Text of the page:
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Turkey: U.S. Deputy Defense Secretary Holds Iraq Talks

  • Jean-Christophe Peuch

Prague, 16 July 2002 (RFE/RL) -- U.S. Deputy Defense Secretary Paul Wolfowitz has arrived in NATO ally Turkey to brief government and military officials on Washington's intentions regarding Iraq.

Wolfowitz arrived last night from Afghanistan, accompanied by General Joseph Ralston, the commander of the U.S. European Command. Another high-ranking U.S. official, Undersecretary of State for Political Affairs Marc Grossman, arrived separately in Ankara yesterday.

The Associated Press reports that Grossman, the No. 3 official in the U.S. State Department, recently met with Iraqi opposition leaders. The agency gave no further details.

Turkey's Anadolu news agency says that Grossman and Ralston have their own agendas but will attend some of the meetings Wolfowitz will hold with Turkish officials.

Wolfowitz was scheduled to meet Prime Minister Bulent Ecevit, Defense Minister Sabahattin Cakmakoglu, and army chief of staff General Huseyin Kivrikoglu.

Wolfowitz's visit comes in the midst of political uncertainty surrounding Ecevit's coalition cabinet.

A total of 59 deputies, including seven cabinet members, have resigned from Ecevit's Democratic Left Party (DSP) over the past week, depriving the coalition government from its absolute majority in parliament. All seven ministers, including Foreign Minister Ismail Cem, a strong supporter of Turkey's efforts to join the European Union, have also relinquished their government portfolios.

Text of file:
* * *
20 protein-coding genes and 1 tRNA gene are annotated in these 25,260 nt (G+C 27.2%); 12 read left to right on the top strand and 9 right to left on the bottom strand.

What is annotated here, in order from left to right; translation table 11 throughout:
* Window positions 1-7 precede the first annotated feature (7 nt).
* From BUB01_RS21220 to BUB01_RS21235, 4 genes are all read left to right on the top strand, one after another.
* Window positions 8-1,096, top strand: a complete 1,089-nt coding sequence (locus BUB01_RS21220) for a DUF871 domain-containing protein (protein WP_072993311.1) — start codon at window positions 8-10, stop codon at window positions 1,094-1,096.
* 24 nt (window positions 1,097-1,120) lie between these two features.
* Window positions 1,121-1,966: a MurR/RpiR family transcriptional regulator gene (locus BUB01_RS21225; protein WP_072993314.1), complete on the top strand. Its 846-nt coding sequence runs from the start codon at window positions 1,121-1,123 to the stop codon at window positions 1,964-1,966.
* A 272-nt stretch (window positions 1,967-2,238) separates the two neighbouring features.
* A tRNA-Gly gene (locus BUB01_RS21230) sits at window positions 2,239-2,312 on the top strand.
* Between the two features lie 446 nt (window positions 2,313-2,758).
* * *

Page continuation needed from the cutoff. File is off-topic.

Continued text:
The present turmoil, sparked by concerns over Ecevit's health, is likely to prompt early legislative polls and could also threaten the survival of the ruling coalition. The mandate of the legislature is scheduled to expire in April 2004, but the vast majority of political parties now favor early polls in the fall.

There is widespread concern in Ankara that political uncertainty could derail a $16 billion recovery program backed by the International Monetary Fund to help Turkey end its worst economic crisis since World War II.

Concerns over the country's fragile economy, which shrank by more than 9 percent last year, are also put forward by Turkish authorities to justify their opposition to renewed military operations on neighboring Iraq.

Washington's official policy advocates a regime change in Iraq. U.S. President George W. Bush accuses Iraqi leader Saddam Hussein of hoarding weapons of mass destruction and working to produce nuclear bombs.

Washington and its allies insist that Saddam must allow weapons inspectors from the United Nations back into Iraq, or face possible retaliation. UN inspectors were kicked out of the country more than three years ago.

Addressing university students in the Chinese capital, Beijing, today, visiting British Foreign Secretary Jack Straw reiterated that any conciliatory move on the part of Baghdad would help defuse tension. "What we want to see is the readmission of the weapons inspectors and a facility for them to do their job without conditions. And if it were to happen, then I think that conversations about military action would be much reduced. But, as we say, the ball is in Iraq's court," Straw said.